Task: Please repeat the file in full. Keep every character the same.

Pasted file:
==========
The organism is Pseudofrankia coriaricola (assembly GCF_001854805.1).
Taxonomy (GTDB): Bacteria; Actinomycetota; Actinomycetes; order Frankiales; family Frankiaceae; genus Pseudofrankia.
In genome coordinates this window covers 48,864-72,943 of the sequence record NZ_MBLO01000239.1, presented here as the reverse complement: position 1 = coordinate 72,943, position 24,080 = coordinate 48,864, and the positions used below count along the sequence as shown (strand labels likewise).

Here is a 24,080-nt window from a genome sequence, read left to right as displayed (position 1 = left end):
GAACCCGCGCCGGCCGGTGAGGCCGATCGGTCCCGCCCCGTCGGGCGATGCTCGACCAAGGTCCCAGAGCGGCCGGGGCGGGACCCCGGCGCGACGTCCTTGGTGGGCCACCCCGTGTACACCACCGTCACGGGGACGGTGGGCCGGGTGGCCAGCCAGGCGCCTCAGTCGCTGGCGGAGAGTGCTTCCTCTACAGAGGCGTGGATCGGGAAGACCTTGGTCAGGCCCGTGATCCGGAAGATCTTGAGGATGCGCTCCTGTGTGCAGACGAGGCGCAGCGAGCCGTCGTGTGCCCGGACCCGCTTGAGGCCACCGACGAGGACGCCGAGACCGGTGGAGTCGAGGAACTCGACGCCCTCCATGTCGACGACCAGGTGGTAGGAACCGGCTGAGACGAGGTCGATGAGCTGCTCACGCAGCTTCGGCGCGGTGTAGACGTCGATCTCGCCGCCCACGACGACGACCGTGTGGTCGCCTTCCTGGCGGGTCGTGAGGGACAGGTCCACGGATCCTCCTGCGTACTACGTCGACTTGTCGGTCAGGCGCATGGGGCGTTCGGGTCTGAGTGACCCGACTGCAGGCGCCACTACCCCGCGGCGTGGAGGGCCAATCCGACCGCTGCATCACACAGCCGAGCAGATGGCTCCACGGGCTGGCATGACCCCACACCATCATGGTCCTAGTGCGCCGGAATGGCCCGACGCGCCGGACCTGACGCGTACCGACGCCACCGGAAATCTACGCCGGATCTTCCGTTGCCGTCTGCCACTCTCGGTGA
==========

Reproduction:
The organism is Pseudofrankia coriaricola (assembly GCF_001854805.1).
Taxonomy (GTDB): Bacteria; Actinomycetota; Actinomycetes; order Frankiales; family Frankiaceae; genus Pseudofrankia.
In genome coordinates this window covers 48,864-72,943 of the sequence record NZ_MBLO01000239.1, presented here as the reverse complement: position 1 = coordinate 72,943, position 24,080 = coordinate 48,864, and the positions used below count along the sequence as shown (strand labels likewise).

Here is a 24,080-nt window from a genome sequence, read left to right as displayed (position 1 = left end):
GAACCCGCGCCGGCCGGTGAGGCCGATCGGTCCCGCCCCGTCGGGCGATGCTCGACCAAGGTCCCAGAGCGGCCGGGGCGGGACCCCGGCGCGACGTCCTTGGTGGGCCACCCCGTGTACACCACCGTCACGGGGACGGTGGGCCGGGTGGCCAGCCAGGCGCCTCAGTCGCTGGCGGAGAGTGCTTCCTCTACAGAGGCGTGGATCGGGAAGACCTTGGTCAGGCCCGTGATCCGGAAGATCTTGAGGATGCGCTCCTGTGTGCAGACGAGGCGCAGCGAGCCGTCGTGTGCCCGGACCCGCTTGAGGCCACCGACGAGGACGCCGAGACCGGTGGAGTCGAGGAACTCGACGCCCTCCATGTCGACGACCAGGTGGTAGGAACCGGCTGAGACGAGGTCGATGAGCTGCTCACGCAGCTTCGGCGCGGTGTAGACGTCGATCTCGCCGCCCACGACGACGACCGTGTGGTCGCCTTCCTGGCGGGTCGTGAGGGACAGGTCCACGGATCCTCCTGCGTACTACGTCGACTTGTCGGTCAGGCGCATGGGGCGTTCGGGTCTGAGTGACCCGACTGCAGGCGCCACTACCCCGCGGCGTGGAGGGCCAATCCGACCGCTGCATCACACAGCCGAGCAGATGGCTCCACGGGCTGGCATGACCCCACACCATCATGGTCCTAGTGCGCCGGAATGGCCCGACGCGCCGGACCTGACGCGTACCGACGCCACCGGAAATCTACGCCGGATCTTCCGTTGCCGTCTGCCACTCTCGGTGA